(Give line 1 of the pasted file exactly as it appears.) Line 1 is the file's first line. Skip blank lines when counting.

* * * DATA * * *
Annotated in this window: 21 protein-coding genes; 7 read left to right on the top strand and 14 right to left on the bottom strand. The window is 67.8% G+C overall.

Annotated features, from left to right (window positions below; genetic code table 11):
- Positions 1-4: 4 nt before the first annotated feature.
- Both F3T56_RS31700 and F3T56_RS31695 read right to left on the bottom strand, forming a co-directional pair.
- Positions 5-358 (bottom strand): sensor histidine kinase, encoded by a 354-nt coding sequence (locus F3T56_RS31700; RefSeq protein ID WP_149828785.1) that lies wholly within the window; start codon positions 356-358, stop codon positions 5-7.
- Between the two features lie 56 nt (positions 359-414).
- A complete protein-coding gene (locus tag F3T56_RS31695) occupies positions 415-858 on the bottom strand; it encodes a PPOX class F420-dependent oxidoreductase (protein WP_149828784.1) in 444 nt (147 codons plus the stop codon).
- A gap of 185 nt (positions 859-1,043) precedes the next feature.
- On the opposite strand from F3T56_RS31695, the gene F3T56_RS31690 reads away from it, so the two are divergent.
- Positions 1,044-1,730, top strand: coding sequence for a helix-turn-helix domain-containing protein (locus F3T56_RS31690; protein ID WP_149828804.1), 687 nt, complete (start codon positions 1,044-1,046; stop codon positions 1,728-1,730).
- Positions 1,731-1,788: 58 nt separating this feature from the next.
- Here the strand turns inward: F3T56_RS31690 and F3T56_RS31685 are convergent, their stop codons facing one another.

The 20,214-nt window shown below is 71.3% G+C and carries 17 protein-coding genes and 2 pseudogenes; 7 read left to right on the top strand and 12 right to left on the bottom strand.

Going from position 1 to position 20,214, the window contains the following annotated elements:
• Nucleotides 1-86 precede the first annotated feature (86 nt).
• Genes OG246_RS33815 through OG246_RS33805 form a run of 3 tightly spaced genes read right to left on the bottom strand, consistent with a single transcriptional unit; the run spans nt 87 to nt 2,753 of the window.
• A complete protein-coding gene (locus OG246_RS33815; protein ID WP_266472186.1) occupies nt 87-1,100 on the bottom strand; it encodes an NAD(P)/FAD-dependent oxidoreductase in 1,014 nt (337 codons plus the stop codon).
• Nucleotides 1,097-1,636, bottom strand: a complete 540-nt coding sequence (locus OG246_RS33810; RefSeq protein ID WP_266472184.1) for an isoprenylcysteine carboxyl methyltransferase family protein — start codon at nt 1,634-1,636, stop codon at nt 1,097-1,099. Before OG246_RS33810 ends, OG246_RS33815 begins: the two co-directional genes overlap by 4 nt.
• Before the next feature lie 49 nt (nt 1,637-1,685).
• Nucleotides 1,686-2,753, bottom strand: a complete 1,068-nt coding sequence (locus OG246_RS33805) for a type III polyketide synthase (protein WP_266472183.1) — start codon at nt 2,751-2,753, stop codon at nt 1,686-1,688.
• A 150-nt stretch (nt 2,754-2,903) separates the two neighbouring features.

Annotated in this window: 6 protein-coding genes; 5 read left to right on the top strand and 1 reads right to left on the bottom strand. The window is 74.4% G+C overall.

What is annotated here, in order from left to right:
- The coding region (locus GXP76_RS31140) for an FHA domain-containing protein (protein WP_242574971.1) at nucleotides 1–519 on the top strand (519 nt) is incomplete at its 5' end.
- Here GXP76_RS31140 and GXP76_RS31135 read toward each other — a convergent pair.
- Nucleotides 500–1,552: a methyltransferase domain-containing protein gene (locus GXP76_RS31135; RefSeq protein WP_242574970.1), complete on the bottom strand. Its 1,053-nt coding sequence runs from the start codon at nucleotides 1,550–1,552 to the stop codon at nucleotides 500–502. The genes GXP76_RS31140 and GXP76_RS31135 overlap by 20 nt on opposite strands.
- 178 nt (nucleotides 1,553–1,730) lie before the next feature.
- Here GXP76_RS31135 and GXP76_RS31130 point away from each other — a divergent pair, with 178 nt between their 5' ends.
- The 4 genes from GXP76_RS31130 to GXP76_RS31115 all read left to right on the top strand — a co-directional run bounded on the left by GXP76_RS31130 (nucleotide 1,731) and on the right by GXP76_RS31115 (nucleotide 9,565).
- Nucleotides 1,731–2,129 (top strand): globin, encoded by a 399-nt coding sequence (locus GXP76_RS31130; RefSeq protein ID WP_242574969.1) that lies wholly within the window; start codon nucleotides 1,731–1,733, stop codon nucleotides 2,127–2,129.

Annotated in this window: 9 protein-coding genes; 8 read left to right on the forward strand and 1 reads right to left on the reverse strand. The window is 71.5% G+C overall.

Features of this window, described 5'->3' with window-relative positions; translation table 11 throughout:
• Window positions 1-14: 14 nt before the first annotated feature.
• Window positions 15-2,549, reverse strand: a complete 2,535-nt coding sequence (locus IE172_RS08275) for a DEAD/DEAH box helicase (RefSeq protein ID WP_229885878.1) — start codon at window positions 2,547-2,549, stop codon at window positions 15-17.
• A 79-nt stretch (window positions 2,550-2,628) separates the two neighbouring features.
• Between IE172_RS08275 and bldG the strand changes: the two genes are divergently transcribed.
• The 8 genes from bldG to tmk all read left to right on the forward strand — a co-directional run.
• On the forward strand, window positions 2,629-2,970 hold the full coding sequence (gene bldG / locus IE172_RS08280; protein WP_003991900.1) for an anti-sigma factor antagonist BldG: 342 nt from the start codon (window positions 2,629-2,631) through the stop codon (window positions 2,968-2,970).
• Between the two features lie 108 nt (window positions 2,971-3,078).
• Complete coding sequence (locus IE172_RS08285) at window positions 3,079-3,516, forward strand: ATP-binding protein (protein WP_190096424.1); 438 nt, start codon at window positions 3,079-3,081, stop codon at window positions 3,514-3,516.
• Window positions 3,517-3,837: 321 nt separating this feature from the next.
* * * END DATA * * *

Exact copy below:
Annotated in this window: 21 protein-coding genes; 7 read left to right on the top strand and 14 right to left on the bottom strand. The window is 67.8% G+C overall.